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1912 election and progressive reform movement.

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The results of the 1912 election prove that Americans were ready for change and reform across the board. Each candidate offered their own view on how changes should be implemented and which issues needed change, ultimately the voters showed they wanted an end to political corruption and to lessen the social division between classes.

What do you think made this election so different from the elections of years past?

Where do you think weâ??d be if the results of the 1912 election would have gone differently?

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Solution Summary

This article looks at the platforms of the candidates for President in the 1912 election and discusses the "progressive" mood of the voters as revealed by the election results.

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The quick answer to the "change" brought on by the election of 1912 is that traditional party politics took a backseat to the deisires of the governed. Personality, charisma and mud-slinging could not win the day. "New" names for old ideas, and even political parties, did not put a candidate in the Oval Office. Conservative major party platforms were useless. Even the eventual victor needed help from unexpected sources. 1912 was the year that ALL candidates were forced to respond to the voice of reform, then known as the progressive movement.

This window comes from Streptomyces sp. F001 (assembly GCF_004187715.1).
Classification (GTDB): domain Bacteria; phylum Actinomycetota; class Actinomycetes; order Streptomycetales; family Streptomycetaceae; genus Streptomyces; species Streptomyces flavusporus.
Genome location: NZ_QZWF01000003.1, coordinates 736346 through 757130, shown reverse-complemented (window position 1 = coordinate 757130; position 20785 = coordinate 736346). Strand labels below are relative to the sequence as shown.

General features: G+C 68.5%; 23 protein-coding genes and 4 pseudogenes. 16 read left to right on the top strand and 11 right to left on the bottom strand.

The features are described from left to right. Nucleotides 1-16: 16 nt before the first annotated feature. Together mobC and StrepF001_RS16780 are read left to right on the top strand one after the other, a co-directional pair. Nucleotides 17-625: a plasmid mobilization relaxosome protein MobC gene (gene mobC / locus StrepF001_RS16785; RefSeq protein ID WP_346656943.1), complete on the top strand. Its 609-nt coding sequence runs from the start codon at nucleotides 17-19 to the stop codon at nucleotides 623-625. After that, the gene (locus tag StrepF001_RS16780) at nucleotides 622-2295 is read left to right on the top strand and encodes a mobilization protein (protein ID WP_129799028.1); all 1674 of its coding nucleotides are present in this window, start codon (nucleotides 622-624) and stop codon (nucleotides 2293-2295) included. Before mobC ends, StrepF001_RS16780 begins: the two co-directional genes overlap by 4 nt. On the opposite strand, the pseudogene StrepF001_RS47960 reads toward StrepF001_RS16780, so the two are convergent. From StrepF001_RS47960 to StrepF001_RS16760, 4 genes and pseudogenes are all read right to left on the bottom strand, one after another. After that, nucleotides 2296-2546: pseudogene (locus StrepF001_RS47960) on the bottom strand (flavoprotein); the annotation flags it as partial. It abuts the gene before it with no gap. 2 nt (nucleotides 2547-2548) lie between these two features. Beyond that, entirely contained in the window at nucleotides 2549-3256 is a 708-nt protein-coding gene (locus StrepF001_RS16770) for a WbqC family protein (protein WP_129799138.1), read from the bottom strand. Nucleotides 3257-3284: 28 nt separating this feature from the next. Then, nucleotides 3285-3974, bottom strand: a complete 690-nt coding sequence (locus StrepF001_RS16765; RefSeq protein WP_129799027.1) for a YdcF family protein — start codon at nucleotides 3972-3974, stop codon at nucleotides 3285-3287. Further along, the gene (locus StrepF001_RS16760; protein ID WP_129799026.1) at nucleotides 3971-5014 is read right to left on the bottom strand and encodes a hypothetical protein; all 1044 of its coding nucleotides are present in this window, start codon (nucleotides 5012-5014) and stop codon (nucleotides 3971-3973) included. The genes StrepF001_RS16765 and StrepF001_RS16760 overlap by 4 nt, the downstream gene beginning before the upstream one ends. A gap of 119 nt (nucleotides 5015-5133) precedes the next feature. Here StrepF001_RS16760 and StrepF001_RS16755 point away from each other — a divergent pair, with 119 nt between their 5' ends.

1) Take a look at the basic platforms and approaches to see how they each wooed the progressive vote:

Woodrow Wilson (Democrat)

Wilson's platform's nickname was "New Freedom," in a battle for modernity with Roosevelt's "New Nationalism." Nobody wins a presidential election with the idea of "Same Old Platform." Even the second Reagan election espoused "newness" while pushng the same trickle-down economic policies in favor of status quo. In 1912, the political word for "new" was "Progressive," which came in more flavors than Baskin & Robbins.

The New Freedom "emphasized business competition and small government."1 Wilson "wanted to rein in federal authority, using it only to sweep away special privilege, release individual energies, and restore competition."2 "For Wilson the vital issue was not a planned economy but a free one. "The history of liberty is the history of the limitations of governmental power....," he said in October 1912. "If America is not to have free enterprise, then she can have freedom of no sort whatever."3

1,2 & 3 are direct quotes from:

Divine, R., Breen, T., et. al. (1987). America Past and Present. Glenview: Scott, Foresman and Company.
This is a college text, and the included quotes are from Wilson himself. ...

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  • NYS teacher certification, City University of New York-Lehman College
  • MA, Ed., University of Phoenix Online
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